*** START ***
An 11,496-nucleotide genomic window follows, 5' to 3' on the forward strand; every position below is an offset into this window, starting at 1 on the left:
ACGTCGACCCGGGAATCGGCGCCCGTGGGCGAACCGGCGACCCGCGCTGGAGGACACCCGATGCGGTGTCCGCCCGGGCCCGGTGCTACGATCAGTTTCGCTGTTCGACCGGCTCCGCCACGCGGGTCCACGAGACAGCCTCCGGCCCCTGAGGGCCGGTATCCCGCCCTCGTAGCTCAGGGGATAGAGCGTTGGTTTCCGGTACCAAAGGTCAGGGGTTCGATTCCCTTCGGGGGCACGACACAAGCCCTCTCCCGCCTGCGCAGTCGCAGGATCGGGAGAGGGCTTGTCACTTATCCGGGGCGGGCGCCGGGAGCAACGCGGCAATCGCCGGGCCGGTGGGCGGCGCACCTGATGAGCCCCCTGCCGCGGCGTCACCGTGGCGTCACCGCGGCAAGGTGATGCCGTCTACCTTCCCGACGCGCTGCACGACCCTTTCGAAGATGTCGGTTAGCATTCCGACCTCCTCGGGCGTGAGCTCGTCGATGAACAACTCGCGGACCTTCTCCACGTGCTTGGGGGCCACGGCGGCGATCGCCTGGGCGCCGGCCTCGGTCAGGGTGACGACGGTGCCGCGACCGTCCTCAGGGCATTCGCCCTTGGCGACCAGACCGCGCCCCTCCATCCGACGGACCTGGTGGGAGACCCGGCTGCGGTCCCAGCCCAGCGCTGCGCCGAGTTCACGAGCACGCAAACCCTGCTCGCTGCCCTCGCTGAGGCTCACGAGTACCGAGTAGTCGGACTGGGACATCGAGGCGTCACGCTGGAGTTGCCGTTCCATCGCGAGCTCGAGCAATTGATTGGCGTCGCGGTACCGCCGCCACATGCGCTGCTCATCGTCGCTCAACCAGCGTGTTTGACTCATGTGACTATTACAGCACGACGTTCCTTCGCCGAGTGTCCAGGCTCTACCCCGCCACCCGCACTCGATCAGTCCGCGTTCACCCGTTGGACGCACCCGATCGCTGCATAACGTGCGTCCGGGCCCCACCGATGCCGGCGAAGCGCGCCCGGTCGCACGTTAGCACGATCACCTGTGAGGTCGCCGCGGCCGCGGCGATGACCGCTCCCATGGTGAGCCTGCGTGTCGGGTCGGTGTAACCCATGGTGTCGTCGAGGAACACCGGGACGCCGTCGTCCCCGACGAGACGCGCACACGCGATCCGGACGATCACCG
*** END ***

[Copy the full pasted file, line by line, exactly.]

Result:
An 11,496-nucleotide genomic window follows, 5' to 3' on the forward strand; every position below is an offset into this window, starting at 1 on the left:
ACGTCGACCCGGGAATCGGCGCCCGTGGGCGAACCGGCGACCCGCGCTGGAGGACACCCGATGCGGTGTCCGCCCGGGCCCGGTGCTACGATCAGTTTCGCTGTTCGACCGGCTCCGCCACGCGGGTCCACGAGACAGCCTCCGGCCCCTGAGGGCCGGTATCCCGCCCTCGTAGCTCAGGGGATAGAGCGTTGGTTTCCGGTACCAAAGGTCAGGGGTTCGATTCCCTTCGGGGGCACGACACAAGCCCTCTCCCGCCTGCGCAGTCGCAGGATCGGGAGAGGGCTTGTCACTTATCCGGGGCGGGCGCCGGGAGCAACGCGGCAATCGCCGGGCCGGTGGGCGGCGCACCTGATGAGCCCCCTGCCGCGGCGTCACCGTGGCGTCACCGCGGCAAGGTGATGCCGTCTACCTTCCCGACGCGCTGCACGACCCTTTCGAAGATGTCGGTTAGCATTCCGACCTCCTCGGGCGTGAGCTCGTCGATGAACAACTCGCGGACCTTCTCCACGTGCTTGGGGGCCACGGCGGCGATCGCCTGGGCGCCGGCCTCGGTCAGGGTGACGACGGTGCCGCGACCGTCCTCAGGGCATTCGCCCTTGGCGACCAGACCGCGCCCCTCCATCCGACGGACCTGGTGGGAGACCCGGCTGCGGTCCCAGCCCAGCGCTGCGCCGAGTTCACGAGCACGCAAACCCTGCTCGCTGCCCTCGCTGAGGCTCACGAGTACCGAGTAGTCGGACTGGGACATCGAGGCGTCACGCTGGAGTTGCCGTTCCATCGCGAGCTCGAGCAATTGATTGGCGTCGCGGTACCGCCGCCACATGCGCTGCTCATCGTCGCTCAACCAGCGTGTTTGACTCATGTGACTATTACAGCACGACGTTCCTTCGCCGAGTGTCCAGGCTCTACCCCGCCACCCGCACTCGATCAGTCCGCGTTCACCCGTTGGACGCACCCGATCGCTGCATAACGTGCGTCCGGGCCCCACCGATGCCGGCGAAGCGCGCCCGGTCGCACGTTAGCACGATCACCTGTGAGGTCGCCGCGGCCGCGGCGATGACCGCTCCCATGGTGAGCCTGCGTGTCGGGTCGGTGTAACCCATGGTGTCGTCGAGGAACACCGGGACGCCGTCGTCCCCGACGAGACGCGCACACGCGATCCGGACGATCACCG